In my own life, I can look back and see moments where a particular success or failure in my life could be tied to my own situational awareness. Back when I worked in Atlanta, one of my worst moments involved a rare peregrine falcon.

Peregrine falcons are small, swift birds. In nature, they do well living on high cliffs. A subsidiary of the company I was working for, Southern Company, was breeding and releasing these rare birds from the tops of the tall buildings downtown. It was a successful program; the population of peregrine falcons was increasing, and thanks to their presence, the too-abundant pigeons they ate were decreasing.

Sometimes, the falcons would get hurt or lost, and recovering them was a priority because of the limited gene pool. One day, while out on my lunch break, I came across an unusual sight—a homeless man nervously sitting with a peregrine falcon on a rolled up newspaper. He was feeding it tiny pieces of hamburger. The bird seemed injured, clearly unable to fly. A small crowd was gathered around looking at it.

Peregrine Falcons, by John Gould (public domain)

I decided to walk up to the nearby police station and get an officer to come back and take control of the situation. Of course, by the time we got back, the man had vanished with the bird. Several officers searched the area but could not find him.

It was only a few hours later, while digging around in my pocket, that I remembered I had about $30 in it. And that’s when it hit me: “You idiot!” Why didn’t I just give the man some money in exchange for the bird? I could have stood there with the bird until one of the company ornithologists arrived.

In this case, poor situational awareness likely equaled dead rare bird.

As I studied 1 Corinthians 9:16-23 and the surrounding texts this week, it struck me that Paul is recommending situational awareness to make the spread of the gospel more effective. Know who you’re with, he’s saying; then, adapt to the situation so you have the best chance possible of helping someone accept Jesus Christ as his or her Savior.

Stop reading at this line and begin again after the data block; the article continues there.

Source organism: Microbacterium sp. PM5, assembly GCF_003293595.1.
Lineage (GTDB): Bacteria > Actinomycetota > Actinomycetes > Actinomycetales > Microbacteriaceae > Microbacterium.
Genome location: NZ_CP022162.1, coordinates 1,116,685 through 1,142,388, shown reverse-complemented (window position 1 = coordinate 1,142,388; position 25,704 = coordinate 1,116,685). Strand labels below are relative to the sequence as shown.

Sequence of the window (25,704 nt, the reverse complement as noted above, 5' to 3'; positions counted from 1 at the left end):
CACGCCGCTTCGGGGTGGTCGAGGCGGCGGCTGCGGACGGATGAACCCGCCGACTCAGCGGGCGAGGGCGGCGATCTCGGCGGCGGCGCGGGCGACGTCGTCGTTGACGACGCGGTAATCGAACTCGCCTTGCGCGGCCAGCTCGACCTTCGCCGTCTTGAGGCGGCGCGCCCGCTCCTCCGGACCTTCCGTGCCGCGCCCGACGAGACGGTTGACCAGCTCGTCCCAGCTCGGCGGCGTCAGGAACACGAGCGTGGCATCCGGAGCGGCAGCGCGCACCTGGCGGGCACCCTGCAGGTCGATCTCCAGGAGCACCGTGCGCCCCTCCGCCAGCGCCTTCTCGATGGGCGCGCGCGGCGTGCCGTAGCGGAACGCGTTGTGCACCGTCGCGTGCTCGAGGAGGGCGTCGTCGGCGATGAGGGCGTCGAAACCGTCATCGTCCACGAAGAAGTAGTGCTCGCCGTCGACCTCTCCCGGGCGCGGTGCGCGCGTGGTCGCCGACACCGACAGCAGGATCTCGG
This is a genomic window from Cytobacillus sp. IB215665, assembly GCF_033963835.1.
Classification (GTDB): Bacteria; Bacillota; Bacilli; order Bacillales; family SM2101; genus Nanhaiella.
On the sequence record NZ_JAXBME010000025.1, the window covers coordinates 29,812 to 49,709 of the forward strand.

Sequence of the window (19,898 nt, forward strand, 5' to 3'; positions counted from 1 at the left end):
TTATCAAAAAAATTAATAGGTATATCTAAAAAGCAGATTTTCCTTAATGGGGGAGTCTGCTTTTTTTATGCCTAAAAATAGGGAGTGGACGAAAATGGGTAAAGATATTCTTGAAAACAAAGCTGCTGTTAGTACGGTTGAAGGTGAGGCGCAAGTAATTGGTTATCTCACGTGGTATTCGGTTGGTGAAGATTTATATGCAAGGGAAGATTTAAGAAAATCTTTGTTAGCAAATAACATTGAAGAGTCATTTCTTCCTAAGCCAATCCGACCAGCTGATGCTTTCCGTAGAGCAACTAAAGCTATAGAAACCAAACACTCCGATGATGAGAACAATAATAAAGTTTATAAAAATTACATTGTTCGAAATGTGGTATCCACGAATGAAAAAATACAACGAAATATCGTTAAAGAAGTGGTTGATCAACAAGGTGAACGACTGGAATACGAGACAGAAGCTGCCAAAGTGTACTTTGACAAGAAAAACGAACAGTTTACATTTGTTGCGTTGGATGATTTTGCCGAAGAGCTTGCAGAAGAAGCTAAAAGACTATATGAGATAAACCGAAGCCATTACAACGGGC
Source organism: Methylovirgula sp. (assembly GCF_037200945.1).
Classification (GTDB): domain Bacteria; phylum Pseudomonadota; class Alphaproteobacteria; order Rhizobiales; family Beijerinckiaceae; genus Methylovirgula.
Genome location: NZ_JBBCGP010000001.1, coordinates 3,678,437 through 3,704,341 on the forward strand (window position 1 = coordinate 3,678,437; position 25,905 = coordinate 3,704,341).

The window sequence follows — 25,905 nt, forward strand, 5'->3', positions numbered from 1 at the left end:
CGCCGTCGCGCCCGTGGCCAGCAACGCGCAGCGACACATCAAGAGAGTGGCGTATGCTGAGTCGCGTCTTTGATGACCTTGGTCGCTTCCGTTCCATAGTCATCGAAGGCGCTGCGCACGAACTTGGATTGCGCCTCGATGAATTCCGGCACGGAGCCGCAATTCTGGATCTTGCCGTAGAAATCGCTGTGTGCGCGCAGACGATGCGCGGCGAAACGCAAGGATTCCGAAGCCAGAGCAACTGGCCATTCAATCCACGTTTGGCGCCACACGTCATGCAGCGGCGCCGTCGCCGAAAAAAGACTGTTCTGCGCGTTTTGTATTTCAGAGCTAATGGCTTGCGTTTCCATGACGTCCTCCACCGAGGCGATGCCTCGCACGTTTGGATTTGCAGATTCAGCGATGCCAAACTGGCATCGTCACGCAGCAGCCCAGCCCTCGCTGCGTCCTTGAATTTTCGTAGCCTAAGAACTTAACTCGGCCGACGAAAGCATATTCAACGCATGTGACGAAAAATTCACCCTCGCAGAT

Are the people you’re trying to reach legalists, wrapped up in how to follow rules to please God? Then you had better learn how to speak the language of the law, Paul is saying. That should open the door to talk about the freedom that Christ gave us at the cross.

Would the people you’re trying to reach call themselves free-thinking libertines? Well, you had better learn to tolerate at least in the short term some lifestyles you otherwise might find offensive. It’s the only way you can earn their trust, and eventually the right to share with them the message of salvation.

Of course, reaching out to people who have trouble distinguishing sin requires spiritual maturity. You don’t want to slip into sin yourself; the trick is to maintain your own holiness without being holier-than-thou.

Situational awareness is particularly important at what we might call the initial point of contact, a moment where there’s an opportunity to establish a relationship that could allow us to tell someone about Christ. Again, I’ve been known to blow such opportunities.

In fact, I wonder if I may have blown one last Monday morning. I had stopped at McDonald’s for an Egg McMuffin, and as I was entering, a man who was exiting asked me if there was another McDonald’s nearby. He had no cash, just his debit card, and the card machines at this particular McDonald’s were broken.

I gave him directions, sending him toward Colonial Heights. A few minutes later, as I fished a $20 bill out of my pocket, it once again hit me: “You idiot!” Why didn’t I buy that man breakfast? He clearly had time to sit down and eat, and I might have gotten to know him well enough to learn about his relationship with Christ.

I don’t know what might have happened, but that’s the point. Now I’ll never know what might have happened.

Be aware, Christians. Be very aware, looking for those subtle opportunities to draw people to Christ. You won’t have to feel like an idiot later, and you might make a new friendship, one that lasts for all eternity.